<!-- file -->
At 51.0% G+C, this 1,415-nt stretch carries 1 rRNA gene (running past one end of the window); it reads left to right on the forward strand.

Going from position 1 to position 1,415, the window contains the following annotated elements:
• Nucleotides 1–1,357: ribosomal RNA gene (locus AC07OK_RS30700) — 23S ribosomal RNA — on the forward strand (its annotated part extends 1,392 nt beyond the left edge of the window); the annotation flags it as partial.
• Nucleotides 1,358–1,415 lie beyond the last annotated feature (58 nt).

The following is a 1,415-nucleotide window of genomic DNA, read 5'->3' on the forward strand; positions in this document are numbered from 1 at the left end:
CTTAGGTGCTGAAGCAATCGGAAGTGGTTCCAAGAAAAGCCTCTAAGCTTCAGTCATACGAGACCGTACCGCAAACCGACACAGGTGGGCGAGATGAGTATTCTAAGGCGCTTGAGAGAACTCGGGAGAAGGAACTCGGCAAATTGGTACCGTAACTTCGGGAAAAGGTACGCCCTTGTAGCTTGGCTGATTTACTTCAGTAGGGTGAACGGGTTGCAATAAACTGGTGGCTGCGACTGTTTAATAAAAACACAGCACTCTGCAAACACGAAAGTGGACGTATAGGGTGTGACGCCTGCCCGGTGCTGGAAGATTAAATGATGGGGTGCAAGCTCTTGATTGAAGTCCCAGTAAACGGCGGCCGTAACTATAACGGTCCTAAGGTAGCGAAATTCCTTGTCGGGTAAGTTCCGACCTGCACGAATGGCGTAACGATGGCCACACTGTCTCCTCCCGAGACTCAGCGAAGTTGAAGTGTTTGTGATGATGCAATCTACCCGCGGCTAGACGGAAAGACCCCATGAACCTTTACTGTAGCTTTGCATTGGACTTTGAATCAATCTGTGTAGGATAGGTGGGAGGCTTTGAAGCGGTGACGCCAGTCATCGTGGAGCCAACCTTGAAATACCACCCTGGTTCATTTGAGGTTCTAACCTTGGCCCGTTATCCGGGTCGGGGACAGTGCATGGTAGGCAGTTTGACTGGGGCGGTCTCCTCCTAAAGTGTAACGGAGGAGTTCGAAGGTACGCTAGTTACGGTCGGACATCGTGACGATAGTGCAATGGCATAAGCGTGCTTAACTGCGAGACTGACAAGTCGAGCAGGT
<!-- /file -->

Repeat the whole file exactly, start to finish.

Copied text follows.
At 51.0% G+C, this 1,415-nt stretch carries 1 rRNA gene (running past one end of the window); it reads left to right on the forward strand.

Going from position 1 to position 1,415, the window contains the following annotated elements:
• Nucleotides 1–1,357: ribosomal RNA gene (locus AC07OK_RS30700) — 23S ribosomal RNA — on the forward strand (its annotated part extends 1,392 nt beyond the left edge of the window); the annotation flags it as partial.
• Nucleotides 1,358–1,415 lie beyond the last annotated feature (58 nt).

The following is a 1,415-nucleotide window of genomic DNA, read 5'->3' on the forward strand; positions in this document are numbered from 1 at the left end:
CTTAGGTGCTGAAGCAATCGGAAGTGGTTCCAAGAAAAGCCTCTAAGCTTCAGTCATACGAGACCGTACCGCAAACCGACACAGGTGGGCGAGATGAGTATTCTAAGGCGCTTGAGAGAACTCGGGAGAAGGAACTCGGCAAATTGGTACCGTAACTTCGGGAAAAGGTACGCCCTTGTAGCTTGGCTGATTTACTTCAGTAGGGTGAACGGGTTGCAATAAACTGGTGGCTGCGACTGTTTAATAAAAACACAGCACTCTGCAAACACGAAAGTGGACGTATAGGGTGTGACGCCTGCCCGGTGCTGGAAGATTAAATGATGGGGTGCAAGCTCTTGATTGAAGTCCCAGTAAACGGCGGCCGTAACTATAACGGTCCTAAGGTAGCGAAATTCCTTGTCGGGTAAGTTCCGACCTGCACGAATGGCGTAACGATGGCCACACTGTCTCCTCCCGAGACTCAGCGAAGTTGAAGTGTTTGTGATGATGCAATCTACCCGCGGCTAGACGGAAAGACCCCATGAACCTTTACTGTAGCTTTGCATTGGACTTTGAATCAATCTGTGTAGGATAGGTGGGAGGCTTTGAAGCGGTGACGCCAGTCATCGTGGAGCCAACCTTGAAATACCACCCTGGTTCATTTGAGGTTCTAACCTTGGCCCGTTATCCGGGTCGGGGACAGTGCATGGTAGGCAGTTTGACTGGGGCGGTCTCCTCCTAAAGTGTAACGGAGGAGTTCGAAGGTACGCTAGTTACGGTCGGACATCGTGACGATAGTGCAATGGCATAAGCGTGCTTAACTGCGAGACTGACAAGTCGAGCAGGT